This is the first complete biography of T. Balasaraswati (1918—1984), a dancer and musician from southern India who became recognized worldwide as one of the great performing artists of the twentieth century. In India she was a legend in her own time, acclaimed before she was thirty years old as the preeminent dancer of traditional bharata natyam. Balasaraswati was a passionate revolutionary, an entirely modern artist whose impact was proclaimed by some of the most prominent figures in contemporary dance in India and the West. Her art and life defined the heart of a tradition. Her story offers an extraordinary view of the matrilineal devadasi community and traditional artistic practice from which modern South Indian dance styles have emerged. This deeply engaging biography draws together Balasaraswatis personal account of her life and her reflections on the process of making dance and music. It includes the commentary of family members and dozens of contemporaries from throughout her fifty-year career, revealing hereditary artistic values and conventions that have virtually disappeared in modern India. The book is generously illustrated with rare historical photos and a duotone gallery of distinguished photographers’ images of Balasaraswati’s dancing.
Douglas M. Knight JR. is a musician and independent scholar whose personal and artistic relationship with India and Balasaraswari’s family began in the late 19605. He has appeared in performance with Balasaraswati, her brothers Ranganathan and Viswanathan, her daughter, Lakshmi Knight, and her grandson, Aniruddha Knight. Douglas Knight has been a Fulbright Scholar and a Guggenheim Fellow as well as the recipient of other awards.
Douglas M. Knight Jr. is a musician and independent scholar whose personal and artistic relationship with India and Balasaraswati’s family began in the late 1960s. He has appeared in performance with Balasaraswati, her brothers Ranganathan and Viswanathan, her daughter, Lakshmi Knight, and her grandson, Aniruddha Knight. Douglas Knight has been a Fulbright Scholar and a Guggenheim Fellow as well as the recipient of other awards.
One of the twentieth century’s great performing artists was a dancer and musician named Thanjavur Balasaraswati (1918—1984). Her art was a hereditary practice that integrated music, dance, and a stylized dramatic technique into a form called bharata natyam, originating in the southern region of India. T. Balasaraswati’s art and life defined the heart of a tradition that became the basis for a reconstruction referred to today as one of the “classical” dance forms of India.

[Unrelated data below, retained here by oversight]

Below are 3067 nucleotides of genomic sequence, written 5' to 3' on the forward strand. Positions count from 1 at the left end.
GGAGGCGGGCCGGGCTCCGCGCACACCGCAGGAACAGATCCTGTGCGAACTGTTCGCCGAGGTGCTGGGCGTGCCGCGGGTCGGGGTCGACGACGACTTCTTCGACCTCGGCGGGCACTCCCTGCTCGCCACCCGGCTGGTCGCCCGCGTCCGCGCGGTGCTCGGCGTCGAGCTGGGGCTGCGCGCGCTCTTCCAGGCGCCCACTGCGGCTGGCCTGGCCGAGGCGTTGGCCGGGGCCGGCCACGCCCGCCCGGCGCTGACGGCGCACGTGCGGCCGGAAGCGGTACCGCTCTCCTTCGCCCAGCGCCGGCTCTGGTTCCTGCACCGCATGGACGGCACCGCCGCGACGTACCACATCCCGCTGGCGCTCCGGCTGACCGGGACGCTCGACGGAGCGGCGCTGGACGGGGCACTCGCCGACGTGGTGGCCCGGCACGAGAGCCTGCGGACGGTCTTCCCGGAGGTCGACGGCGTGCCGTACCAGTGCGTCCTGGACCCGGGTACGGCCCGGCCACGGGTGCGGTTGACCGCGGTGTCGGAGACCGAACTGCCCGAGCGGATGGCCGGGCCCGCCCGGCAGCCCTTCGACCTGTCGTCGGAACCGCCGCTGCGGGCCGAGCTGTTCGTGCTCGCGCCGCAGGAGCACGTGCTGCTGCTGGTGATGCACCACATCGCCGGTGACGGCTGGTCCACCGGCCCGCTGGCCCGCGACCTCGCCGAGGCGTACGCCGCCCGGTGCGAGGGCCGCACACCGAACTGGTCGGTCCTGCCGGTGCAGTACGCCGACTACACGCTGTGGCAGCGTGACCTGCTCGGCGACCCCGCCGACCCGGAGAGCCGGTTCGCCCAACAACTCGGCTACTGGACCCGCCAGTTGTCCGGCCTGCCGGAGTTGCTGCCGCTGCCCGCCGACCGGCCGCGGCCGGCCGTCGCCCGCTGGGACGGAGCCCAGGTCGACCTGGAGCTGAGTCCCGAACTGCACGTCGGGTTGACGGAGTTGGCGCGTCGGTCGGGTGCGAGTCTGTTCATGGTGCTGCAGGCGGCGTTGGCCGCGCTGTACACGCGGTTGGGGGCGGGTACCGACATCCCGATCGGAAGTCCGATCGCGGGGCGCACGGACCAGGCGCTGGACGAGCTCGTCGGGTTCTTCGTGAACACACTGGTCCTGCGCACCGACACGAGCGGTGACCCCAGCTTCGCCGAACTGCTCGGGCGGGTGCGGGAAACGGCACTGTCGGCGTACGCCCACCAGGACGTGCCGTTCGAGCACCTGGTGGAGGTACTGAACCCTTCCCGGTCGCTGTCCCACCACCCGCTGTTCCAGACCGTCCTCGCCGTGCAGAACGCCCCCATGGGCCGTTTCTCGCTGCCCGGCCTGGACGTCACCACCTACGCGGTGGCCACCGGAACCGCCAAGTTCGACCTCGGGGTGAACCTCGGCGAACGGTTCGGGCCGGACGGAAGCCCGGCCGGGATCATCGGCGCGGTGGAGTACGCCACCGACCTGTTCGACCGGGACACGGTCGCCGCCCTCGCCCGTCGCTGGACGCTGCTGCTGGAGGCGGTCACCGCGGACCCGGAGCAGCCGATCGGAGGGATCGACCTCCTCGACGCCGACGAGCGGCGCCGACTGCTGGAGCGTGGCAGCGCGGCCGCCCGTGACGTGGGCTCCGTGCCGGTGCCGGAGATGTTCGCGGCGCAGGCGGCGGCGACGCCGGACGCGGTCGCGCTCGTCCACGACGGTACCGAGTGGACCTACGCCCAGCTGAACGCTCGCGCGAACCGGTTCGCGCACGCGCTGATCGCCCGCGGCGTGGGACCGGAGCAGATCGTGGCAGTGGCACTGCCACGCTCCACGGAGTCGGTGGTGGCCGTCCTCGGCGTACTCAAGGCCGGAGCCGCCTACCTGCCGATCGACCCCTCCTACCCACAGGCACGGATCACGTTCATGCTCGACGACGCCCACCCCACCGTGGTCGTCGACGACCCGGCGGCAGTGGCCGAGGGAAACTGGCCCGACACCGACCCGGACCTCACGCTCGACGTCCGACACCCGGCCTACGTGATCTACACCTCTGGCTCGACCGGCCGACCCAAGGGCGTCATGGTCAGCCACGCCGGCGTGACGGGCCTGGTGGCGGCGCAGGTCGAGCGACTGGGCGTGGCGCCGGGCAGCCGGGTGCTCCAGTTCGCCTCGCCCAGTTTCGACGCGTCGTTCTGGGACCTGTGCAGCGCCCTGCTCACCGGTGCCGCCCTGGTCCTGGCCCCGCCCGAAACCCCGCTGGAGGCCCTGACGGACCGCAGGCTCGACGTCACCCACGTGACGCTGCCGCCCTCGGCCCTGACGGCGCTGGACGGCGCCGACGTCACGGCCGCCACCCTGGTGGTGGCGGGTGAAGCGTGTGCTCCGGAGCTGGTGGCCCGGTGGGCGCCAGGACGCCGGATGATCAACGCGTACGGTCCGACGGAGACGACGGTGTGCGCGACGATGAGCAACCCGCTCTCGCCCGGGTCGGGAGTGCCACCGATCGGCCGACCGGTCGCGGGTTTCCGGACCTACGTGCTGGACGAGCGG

A problem that faced the traditional artist in India by the turn of the twentieth century, at least in cities like Madras that had become the new centers of art, was the evolution of a modernized culture and national character in which the reality of the world Balasaraswati inhabited was rejected. That reality became acceptable only in a mythologized form. To visualize Balasaraswati’s significance today, we need to free ourselves of the limitations of our perspective, and see with bigger, more easily astonished eyes the world that embraced the tradition of hereditary bharata natyam.
The contemporary reality of India is different from even the recent past; the cultural and social realities of India in 1918, when Balasaraswati was born, are far more remote and therefore very difficult to perceive accurately. A colonized, deeply injured and, seemingly, irreconcilably diverse nation, India faced the rediscovery of itself, overcoming oppression and uncertainty, misperception and misrepresentation, to mature into self-acceptance and pride.
Balasaraswati’s biography is drawn in large part from material created, collected, and preserved by various members of her family, among the most celebrated of all of the hundreds of professional families who a century ago were the sole performers of this tradition. This is also the story a family told about itself, seeking to connect with the past, long before Balasaraswati’s lifetime — and with the future, since her death.